As February comes to a close, so does Black History Month. If you’re like me, your list of articles to read included several notable historical figures––from Martin Luther King Jr. to Katherine Johnson, whose trailblazing work for NASA, which inspired the film “Hidden Figures,” and who sadly passed away yesterday. But before the month winds down, I wanted to compile a list of the best nonfiction books on race that look at the past, present and not-so-distant-future for African Americans and race in America. I recommend the following books to anyone and everyone. I hope you gain as much from these as I did.
Black Present/Future Reading List
1. Biased: Uncovering the Hidden Prejudice That Shapes What We See, Think, and Do by Jennifer L Eberhardt, PhD
How do we talk about bias? How do we address racial disparities and inequities? What role do our institutions play in creating, maintaining, and magnifying those inequities? What role do we play? With a perspective that is at once scientific, investigative, and informed by personal experience, Dr. Jennifer Eberhardt offers us the language and courage we need to face one of the biggest and most troubling issues of our time. She exposes racial bias at all levels of society—in our neighborhoods, schools, workplaces, and criminal justice system. Yet she also offers us tools to address it.
In Biased, Eberhardt shows us how we can be vulnerable to bias but not doomed to live under its grip. Racial bias is a problem that we all have a role to play in solving.
As the former president of the student group Uncomfortable Learning at his alma mater, Williams College, Zachary Wood knows from experience about intellectual controversy. In Uncensored, he reveals for the first time how he grew up poor and black in Washington, DC, where the only way to survive was resisting the urge to write people off because of their backgrounds and perspectives.
In Uncensored, Zach makes a compelling argument for a new way of interacting with others and presents a new outlook on society’s most difficult conversations.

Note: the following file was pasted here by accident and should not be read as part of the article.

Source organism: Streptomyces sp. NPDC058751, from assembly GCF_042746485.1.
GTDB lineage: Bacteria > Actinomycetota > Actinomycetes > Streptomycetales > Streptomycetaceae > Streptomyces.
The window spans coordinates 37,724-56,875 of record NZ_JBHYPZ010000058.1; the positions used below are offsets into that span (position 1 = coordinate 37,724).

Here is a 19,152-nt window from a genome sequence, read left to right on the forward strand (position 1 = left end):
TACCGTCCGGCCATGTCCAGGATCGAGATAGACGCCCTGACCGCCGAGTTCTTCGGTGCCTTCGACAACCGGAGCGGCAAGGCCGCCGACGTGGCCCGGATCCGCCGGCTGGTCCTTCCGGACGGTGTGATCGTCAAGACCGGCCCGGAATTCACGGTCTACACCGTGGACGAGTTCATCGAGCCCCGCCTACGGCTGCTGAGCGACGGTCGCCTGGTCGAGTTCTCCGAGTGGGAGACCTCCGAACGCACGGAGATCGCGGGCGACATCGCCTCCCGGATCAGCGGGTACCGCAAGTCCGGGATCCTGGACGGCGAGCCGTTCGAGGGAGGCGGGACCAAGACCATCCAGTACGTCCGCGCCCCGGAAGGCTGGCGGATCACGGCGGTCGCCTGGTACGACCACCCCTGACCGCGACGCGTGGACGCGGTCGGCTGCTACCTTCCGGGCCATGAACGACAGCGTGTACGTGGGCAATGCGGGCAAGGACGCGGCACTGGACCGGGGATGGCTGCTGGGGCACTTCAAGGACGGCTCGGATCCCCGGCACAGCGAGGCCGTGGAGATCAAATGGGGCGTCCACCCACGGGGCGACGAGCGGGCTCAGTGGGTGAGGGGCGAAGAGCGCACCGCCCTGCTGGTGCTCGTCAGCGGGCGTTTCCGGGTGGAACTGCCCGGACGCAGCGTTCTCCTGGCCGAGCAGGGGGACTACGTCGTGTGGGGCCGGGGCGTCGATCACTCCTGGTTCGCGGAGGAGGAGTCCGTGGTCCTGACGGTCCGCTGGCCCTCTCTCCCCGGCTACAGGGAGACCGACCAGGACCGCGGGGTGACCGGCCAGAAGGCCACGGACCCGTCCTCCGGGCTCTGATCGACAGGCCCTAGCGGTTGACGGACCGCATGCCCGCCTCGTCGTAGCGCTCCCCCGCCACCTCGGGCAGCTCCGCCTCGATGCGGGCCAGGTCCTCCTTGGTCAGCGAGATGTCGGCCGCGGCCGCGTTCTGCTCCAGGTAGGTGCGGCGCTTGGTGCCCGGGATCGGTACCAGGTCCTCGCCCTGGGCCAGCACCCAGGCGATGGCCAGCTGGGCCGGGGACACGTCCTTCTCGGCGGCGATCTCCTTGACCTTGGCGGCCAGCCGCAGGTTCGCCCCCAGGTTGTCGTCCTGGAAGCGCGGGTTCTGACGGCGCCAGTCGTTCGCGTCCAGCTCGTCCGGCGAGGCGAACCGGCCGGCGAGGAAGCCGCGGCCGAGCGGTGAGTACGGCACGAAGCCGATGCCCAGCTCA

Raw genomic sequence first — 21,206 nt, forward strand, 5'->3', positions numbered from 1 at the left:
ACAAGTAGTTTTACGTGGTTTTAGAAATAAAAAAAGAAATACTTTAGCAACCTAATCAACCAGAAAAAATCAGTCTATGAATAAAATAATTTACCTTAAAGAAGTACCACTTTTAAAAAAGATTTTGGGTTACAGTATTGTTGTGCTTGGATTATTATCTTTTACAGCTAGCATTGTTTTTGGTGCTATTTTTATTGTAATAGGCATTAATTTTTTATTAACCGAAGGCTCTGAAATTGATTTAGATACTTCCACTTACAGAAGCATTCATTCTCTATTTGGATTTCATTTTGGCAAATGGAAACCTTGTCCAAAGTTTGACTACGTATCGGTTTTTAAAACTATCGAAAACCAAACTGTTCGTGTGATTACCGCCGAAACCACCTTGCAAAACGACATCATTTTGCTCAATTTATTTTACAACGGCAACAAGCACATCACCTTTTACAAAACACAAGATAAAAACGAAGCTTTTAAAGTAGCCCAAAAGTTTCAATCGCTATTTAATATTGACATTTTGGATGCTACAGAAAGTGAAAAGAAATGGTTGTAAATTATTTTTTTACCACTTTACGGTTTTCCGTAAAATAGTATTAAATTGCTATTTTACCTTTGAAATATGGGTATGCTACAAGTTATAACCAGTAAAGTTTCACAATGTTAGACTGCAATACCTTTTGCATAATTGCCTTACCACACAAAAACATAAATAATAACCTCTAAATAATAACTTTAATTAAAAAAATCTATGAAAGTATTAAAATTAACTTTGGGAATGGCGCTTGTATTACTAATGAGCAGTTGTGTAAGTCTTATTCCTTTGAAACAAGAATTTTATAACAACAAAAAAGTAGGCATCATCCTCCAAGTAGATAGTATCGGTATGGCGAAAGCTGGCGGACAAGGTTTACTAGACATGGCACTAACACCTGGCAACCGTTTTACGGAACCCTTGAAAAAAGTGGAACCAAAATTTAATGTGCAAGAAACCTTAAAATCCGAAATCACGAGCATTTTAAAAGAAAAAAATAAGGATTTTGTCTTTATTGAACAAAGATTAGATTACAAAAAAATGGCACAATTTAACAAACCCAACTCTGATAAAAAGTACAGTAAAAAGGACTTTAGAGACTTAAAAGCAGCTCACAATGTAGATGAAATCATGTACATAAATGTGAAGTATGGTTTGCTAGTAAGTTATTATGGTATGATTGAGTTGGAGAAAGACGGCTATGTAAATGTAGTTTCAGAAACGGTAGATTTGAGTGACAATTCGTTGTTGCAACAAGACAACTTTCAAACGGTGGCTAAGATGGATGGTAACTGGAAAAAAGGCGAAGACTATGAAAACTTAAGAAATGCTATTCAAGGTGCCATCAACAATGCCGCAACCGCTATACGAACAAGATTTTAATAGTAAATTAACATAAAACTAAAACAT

3. Talking to Strangers: What We Should Know About the People We Don’t Know by Malcolm Gladwell
How did Fidel Castro fool the CIA for a generation? Why did Neville Chamberlain think he could trust Adolf Hitler? Why are campus sexual assaults on the rise? Do television sitcoms teach us something about the way we relate to one another that isn’t true? Talking to Strangers is a classic Gladwellian intellectual adventure, a challenging and controversial excursion through history, psychology, and scandals taken straight from the news.
Something is very wrong, Gladwell argues in Talking to Strangers, with the tools and strategies we use to make sense of people we don’t know. And because we don’t know how to talk to strangers, we are inviting conflict and misunderstanding in ways that have a profound effect on our lives and our world.
4. How to be Antiracist by Ibram X. Kendi
At it’s core, racism is a powerful system that creates false hierarchies of human value; its warped logic extends beyond race, from the way we regard people of different ethnicities or skin colors to the way we treat people of different sexes, gender identities, and body types. Racism intersects with class and culture and geography and even changes the way we see and value ourselves.
In How to Be an Antiracist, Kendi takes readers through a widening circle of antiracist ideas—from the most basic concepts to visionary possibilities—that will help readers see all forms of racism clearly, understand their poisonous consequences, and work to oppose them in our systems and in ourselves.